Another aspect of the multistep lymphocyte migration process is the tethering and rolling on the endothelium of the HEV (17, 19). This selectin-dependent initial adhesion step can be studied in vitro with the HEV-binding assay. Therefore a mixture of CFSE-labeled and control cells was incubated on fresh lymph node sections to allow binding to the natural ligands expressed on the HEV. However, no negative effect of the dye could be observed because CFSE-labeled cells bound as effectively as nonlabeled control cells (Fig. 5). Even when purified B cells were used, no effect could be observed, indicating that CFSE labeling does not disturb the binding capacity of lymphocytes to HEVs.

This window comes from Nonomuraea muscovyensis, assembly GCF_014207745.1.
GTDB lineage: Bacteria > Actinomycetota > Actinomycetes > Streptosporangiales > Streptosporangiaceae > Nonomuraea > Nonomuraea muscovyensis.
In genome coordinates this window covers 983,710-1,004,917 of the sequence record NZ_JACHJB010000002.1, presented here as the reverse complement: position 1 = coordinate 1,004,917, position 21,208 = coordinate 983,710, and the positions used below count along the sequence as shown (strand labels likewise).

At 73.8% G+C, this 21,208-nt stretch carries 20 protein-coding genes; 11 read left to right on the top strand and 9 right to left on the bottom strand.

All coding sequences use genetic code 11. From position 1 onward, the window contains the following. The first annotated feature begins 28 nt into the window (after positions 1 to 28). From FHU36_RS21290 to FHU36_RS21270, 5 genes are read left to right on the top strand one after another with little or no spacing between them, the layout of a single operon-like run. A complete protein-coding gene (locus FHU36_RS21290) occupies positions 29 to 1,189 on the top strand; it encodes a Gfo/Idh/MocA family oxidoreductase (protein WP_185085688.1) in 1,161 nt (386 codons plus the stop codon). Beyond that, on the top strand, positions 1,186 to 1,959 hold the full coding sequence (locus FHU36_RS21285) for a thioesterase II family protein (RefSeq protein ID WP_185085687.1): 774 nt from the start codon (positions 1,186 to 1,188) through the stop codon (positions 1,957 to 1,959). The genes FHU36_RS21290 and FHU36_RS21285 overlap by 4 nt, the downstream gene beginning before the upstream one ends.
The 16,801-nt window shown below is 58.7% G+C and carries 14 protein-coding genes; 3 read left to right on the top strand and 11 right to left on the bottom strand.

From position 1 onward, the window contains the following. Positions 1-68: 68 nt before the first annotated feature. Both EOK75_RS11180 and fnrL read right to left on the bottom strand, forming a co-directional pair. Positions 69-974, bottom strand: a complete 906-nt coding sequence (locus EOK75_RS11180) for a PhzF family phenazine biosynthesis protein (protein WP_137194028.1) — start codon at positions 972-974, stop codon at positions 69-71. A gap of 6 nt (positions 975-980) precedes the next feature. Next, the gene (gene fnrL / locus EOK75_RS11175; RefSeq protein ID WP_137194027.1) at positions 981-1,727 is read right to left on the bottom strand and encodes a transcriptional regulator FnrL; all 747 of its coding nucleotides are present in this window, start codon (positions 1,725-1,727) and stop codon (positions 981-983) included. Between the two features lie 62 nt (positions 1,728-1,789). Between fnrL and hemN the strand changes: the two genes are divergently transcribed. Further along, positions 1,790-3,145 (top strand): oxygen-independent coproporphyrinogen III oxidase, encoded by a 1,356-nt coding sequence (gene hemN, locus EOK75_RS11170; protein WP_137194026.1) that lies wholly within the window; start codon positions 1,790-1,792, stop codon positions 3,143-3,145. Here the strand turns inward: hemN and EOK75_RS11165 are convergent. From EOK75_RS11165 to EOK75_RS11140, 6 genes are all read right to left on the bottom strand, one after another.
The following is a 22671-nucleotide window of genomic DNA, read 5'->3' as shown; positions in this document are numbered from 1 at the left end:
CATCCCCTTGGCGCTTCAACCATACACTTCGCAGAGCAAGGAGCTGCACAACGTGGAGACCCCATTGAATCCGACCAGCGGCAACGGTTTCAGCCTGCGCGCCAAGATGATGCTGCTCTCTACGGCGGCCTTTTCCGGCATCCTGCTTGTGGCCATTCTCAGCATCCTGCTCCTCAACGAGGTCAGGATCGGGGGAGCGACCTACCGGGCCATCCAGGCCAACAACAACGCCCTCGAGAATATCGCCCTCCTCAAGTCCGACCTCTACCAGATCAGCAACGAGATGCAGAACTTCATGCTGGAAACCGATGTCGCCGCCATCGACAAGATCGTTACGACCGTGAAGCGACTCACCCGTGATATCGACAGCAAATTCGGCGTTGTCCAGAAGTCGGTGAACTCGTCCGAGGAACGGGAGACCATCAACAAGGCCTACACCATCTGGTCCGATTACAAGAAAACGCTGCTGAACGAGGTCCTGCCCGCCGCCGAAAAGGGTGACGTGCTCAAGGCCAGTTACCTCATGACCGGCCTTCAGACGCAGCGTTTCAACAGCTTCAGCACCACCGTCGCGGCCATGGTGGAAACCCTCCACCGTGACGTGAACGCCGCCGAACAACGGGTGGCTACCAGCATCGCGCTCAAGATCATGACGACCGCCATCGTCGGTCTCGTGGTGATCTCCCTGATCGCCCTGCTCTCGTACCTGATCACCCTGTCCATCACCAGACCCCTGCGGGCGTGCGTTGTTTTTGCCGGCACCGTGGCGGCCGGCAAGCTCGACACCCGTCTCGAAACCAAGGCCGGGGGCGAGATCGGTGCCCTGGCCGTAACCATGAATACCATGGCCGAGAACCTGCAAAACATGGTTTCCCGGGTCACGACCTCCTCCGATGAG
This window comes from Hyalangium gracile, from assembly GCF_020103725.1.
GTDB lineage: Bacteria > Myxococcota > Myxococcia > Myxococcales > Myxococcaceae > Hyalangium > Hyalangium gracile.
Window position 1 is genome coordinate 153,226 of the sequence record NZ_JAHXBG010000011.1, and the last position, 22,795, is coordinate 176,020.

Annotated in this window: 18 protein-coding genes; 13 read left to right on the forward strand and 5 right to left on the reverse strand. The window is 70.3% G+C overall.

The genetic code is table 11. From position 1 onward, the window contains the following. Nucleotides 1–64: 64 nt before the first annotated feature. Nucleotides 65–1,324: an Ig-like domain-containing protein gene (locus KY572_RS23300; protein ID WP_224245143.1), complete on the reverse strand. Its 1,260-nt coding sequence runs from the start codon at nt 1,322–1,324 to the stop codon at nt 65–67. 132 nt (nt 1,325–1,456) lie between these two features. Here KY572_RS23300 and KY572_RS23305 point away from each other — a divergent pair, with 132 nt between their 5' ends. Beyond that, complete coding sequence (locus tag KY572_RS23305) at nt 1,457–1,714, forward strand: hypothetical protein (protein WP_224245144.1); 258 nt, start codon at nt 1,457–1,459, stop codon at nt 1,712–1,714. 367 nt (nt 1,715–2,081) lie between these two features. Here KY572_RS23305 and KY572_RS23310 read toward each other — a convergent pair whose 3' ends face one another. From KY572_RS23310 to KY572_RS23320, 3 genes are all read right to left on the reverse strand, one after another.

Although we cannot establish the underlying molecular mechanism, it is clear that in vitro labeling of lymphocytes before transfer in vivo can have strong effects on the migratory capacity of cells. To maintain the advantage of tracing two different populations of donor cells in one acceptor mouse without the need for fluorescent labeling, we further exploited the Ly5 allogenic system. The F1 progeny of an intercross between B6-Ly5.1 and B6-Ly5.2 mice, which express Ly5.1 and Ly5.2 on all hematopoietic cells, was used to trace injected Ly5.1 and Ly5.2 cells. After transfer of Ly5.1+ and Ly5.2+ lymphocytes into these mice, all three populations could simply be recognized by fluorescence-activated cell sorting analysis after staining simultaneously for the Ly5.1 and Ly5.2 allotypes (Fig. 6A). With this approach, donor cells did not require extensive handling before use, thereby decreasing the potential negative effects on their migration and function. Surprisingly, extensive transfer experiments indicated that even untreated Ly5.1+ and Ly5.2+ lymphocytes did not have identical migratory capacities (Fig. 6B): more Ly5.1+ T cells and Ly5.2+ B cells ended up in the lymph nodes than did their Ly5 counterparts. These results were consistently found in repetitive experiments and could not be attributed to the health status of one of the donor mice; in addition, mice were matched for sex and age in all experiments. This signifies that, despite the small genetic difference between B6-Ly5.1 and B6-Ly5.2 mice, their lymphocytes show small intrinsic differences that affect their migration.